Windows Storage

System Restore Point

A system restore point is a backup of important Windows files and the registry. This backup can be restored at any time in case these are issues with the system. [3]

Create a system restore point:

System Properties (sysdm.cpl) > System Protection > Create...

Restore the backup:

System Properties (sysdm.cpl) > System Protection > System Restore...


Page (Swap) File

The page file in Windows is the same as a swap file in Linux. It helps to offload RAM by using local storage instead. By default, Windows will not create a page file that is larger than 4 GB. [12] For gaming, it is recommended to set the page file size to be large enough that the total temporary page file and RAM size combined is 24 GB for a dGPU or 32 GB for an iGPU.

Increase the page file size [13]:

System Properties (sysdm.cpl) > Advanced > Performance > Settings... > Advanced > Virtual memory > Change... > (uncheck "Automatically manage paging file size for all drives") > (check "Custom size:") > (set the "Initial size (MB):" and "Maximum size (MB):" to the desired values) > OK


BitLocker is a drive encryption tool for Windows. It requires UEFI and TPM >= 1.2 to work. It will not work with legacy BIOS boot. [5] Secure Boot is not a requirement but strongly recommended as an additional layer of security. BitLocker will detect if Secure Boot was turned on or off. In either case, it will ask for a recovery key. [6]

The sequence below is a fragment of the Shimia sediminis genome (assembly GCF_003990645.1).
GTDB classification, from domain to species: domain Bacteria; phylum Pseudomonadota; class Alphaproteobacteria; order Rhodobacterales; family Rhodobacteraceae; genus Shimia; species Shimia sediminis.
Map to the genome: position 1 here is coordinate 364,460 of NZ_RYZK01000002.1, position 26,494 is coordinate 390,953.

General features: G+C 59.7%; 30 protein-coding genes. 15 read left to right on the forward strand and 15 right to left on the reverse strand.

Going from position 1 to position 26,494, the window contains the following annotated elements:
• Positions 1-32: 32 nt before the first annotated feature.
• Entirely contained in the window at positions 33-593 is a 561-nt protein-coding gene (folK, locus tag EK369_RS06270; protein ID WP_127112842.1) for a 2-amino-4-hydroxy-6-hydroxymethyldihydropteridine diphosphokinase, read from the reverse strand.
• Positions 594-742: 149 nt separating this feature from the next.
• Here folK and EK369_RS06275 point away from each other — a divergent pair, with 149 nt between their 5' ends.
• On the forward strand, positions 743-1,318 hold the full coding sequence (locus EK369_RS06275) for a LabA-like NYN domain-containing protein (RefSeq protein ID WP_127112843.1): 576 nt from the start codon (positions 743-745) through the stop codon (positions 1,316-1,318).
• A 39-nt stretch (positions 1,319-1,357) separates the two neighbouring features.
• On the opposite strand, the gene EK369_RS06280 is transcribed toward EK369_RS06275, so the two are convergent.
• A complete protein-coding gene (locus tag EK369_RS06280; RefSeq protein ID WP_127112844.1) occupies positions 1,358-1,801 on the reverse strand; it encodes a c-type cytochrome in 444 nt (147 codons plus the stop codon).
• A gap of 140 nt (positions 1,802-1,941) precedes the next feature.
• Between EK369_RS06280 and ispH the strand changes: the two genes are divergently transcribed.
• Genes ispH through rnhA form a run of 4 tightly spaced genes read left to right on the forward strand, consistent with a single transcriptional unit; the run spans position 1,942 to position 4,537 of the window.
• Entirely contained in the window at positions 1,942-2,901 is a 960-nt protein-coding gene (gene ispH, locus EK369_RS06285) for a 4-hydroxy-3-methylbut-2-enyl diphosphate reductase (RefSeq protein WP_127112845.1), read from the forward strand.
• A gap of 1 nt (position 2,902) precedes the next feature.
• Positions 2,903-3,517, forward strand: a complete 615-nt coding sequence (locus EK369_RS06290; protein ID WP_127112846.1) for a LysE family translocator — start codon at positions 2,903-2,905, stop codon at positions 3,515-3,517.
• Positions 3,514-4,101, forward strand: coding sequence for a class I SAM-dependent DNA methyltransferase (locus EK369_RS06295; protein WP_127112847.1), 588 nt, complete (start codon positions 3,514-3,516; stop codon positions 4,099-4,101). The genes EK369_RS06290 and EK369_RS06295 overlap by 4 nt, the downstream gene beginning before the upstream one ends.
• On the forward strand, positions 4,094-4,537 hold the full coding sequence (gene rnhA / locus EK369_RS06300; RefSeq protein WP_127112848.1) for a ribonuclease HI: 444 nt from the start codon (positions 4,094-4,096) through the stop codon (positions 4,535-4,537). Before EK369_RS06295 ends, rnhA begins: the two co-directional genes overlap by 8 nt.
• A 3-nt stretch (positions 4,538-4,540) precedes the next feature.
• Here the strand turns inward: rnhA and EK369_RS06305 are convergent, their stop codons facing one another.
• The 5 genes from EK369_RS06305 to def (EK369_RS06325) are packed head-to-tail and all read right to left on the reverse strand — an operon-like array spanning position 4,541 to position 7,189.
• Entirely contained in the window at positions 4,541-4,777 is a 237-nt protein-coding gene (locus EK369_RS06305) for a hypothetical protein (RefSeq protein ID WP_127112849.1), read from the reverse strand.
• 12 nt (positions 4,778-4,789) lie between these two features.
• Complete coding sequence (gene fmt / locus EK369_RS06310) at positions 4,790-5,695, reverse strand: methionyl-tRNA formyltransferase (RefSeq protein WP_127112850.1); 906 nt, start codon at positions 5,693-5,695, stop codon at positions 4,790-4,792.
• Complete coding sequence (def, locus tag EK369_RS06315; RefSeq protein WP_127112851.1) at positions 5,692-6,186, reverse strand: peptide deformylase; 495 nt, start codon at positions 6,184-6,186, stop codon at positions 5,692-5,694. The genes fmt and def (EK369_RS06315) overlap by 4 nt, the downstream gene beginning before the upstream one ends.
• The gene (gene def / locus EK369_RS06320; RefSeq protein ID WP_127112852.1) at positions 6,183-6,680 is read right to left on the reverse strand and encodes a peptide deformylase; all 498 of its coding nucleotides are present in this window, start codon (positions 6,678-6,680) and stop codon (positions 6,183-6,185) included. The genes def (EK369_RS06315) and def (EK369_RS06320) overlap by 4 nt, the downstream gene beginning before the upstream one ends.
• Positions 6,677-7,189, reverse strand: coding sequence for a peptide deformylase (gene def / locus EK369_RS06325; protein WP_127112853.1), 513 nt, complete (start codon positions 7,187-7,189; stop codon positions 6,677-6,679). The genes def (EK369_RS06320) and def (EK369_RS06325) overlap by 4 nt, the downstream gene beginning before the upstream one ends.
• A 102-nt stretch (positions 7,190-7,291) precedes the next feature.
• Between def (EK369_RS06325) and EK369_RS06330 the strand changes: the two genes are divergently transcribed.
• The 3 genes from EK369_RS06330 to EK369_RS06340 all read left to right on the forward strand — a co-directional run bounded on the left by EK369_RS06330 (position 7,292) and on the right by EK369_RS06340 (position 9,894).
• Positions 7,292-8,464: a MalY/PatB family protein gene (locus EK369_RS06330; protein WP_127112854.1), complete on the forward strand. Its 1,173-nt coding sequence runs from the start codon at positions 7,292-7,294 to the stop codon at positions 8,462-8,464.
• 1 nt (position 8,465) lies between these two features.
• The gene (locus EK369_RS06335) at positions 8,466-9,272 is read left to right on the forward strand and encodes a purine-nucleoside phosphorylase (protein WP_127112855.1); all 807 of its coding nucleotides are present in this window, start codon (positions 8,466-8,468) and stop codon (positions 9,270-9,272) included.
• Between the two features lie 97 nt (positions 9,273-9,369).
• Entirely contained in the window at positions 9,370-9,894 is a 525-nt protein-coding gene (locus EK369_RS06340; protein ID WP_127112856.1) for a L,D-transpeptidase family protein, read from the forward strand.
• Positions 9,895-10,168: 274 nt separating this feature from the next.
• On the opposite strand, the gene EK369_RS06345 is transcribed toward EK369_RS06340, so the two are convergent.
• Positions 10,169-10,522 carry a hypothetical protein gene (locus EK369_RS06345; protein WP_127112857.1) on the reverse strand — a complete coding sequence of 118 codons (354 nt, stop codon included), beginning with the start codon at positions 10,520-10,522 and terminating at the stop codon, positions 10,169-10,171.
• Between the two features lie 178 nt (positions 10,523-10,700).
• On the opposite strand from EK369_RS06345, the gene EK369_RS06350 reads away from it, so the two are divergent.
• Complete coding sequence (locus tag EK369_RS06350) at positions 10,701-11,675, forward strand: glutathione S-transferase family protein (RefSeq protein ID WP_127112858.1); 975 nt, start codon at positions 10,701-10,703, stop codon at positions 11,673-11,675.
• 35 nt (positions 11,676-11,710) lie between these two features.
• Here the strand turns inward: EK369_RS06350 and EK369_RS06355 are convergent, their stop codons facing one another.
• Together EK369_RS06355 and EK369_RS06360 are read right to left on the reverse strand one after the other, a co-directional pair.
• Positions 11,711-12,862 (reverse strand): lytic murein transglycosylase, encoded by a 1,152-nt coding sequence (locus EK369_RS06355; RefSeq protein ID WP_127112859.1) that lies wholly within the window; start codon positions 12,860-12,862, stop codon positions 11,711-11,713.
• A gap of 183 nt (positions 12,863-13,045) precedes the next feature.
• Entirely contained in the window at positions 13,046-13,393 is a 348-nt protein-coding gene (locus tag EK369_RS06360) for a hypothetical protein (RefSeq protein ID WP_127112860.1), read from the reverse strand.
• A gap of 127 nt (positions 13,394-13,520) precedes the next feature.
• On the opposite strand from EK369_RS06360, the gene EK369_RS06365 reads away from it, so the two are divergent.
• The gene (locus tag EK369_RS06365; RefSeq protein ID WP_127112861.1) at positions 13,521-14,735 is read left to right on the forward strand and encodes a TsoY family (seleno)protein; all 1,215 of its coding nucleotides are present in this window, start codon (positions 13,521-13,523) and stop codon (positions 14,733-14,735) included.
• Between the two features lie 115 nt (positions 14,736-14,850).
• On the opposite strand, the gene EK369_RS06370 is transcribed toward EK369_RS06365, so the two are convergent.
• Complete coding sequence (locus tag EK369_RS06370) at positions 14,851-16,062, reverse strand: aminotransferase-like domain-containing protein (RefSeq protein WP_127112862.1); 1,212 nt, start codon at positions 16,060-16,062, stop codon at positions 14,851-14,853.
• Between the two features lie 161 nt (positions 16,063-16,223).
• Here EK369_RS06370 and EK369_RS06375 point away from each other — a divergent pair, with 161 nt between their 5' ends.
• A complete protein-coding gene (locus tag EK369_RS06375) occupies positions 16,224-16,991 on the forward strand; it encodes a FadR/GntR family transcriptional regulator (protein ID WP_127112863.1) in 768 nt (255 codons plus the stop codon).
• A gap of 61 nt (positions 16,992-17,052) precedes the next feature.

As of Windows 8, if a Windows account is made using a Microsoft account, Windows will automatically upload BitLocker recovery keys online. They can be accessed here. [7]

Enable BitLocker encryption [8]:

  • Windows 11:

    • Settings (ms-settings:) > Privacy & security > Device encryption: On

  • Windows 10:

    • Settings (ms-settings:) > Update & Security > Device encryption: On

Linux File Systems


Windows Vista Professional or better is required for the NFS client and server features. For older versions of Windows, the Windows Services for UNIX (SFU) software package provides many client utilities including a NFS client.


  • Install the NFS client services:

    • GUI: Control Panel (Control Panel) > Programs > Programs and Features > Turn Windows features on or off > Services for NFS > OK

    • CLI:

      • Check if the NFS client feature is available. If so, install it.

        C:\Windows\System32>Get-WindowsFeature -Name NFS*
        C:\Windows\System32>Install-WindowsFeature -Name NFS-Client
  • Stop the NFS client.

    C:\Windows\System32>nfsadmin client stop
  • Configure the anonymous UID and GID to be 0 (root) from the Windows NFS client side. Alternatively, if the NFS server is using a different UID and GID, use those IDs instead. Open the “Registry Editor” and navigate to: HKEY_LOCAL_MACHINE\SOFTWARE\Microsoft\ClientForNFS\CurrentVersion\Default.

    • Edit > New > DWORD (32-bit Value) > Name: AnonymousUID

      • (right-click on the AnonymousUID) > Modify… > Base: Decimal > Value data: 0 > OK

    • Edit > New > DWORD (32-bit Value) > Name: AnonymousGID

      • (right-click on the AnonymousGID) > Modify… > Base: Decimal > Value data: 0 > OK

  • Start the NFS client to load the new changes.

    C:\Windows\System32>nfsadmin client start
  • Configure the NFS client to allow files to be executable, readable, and writable.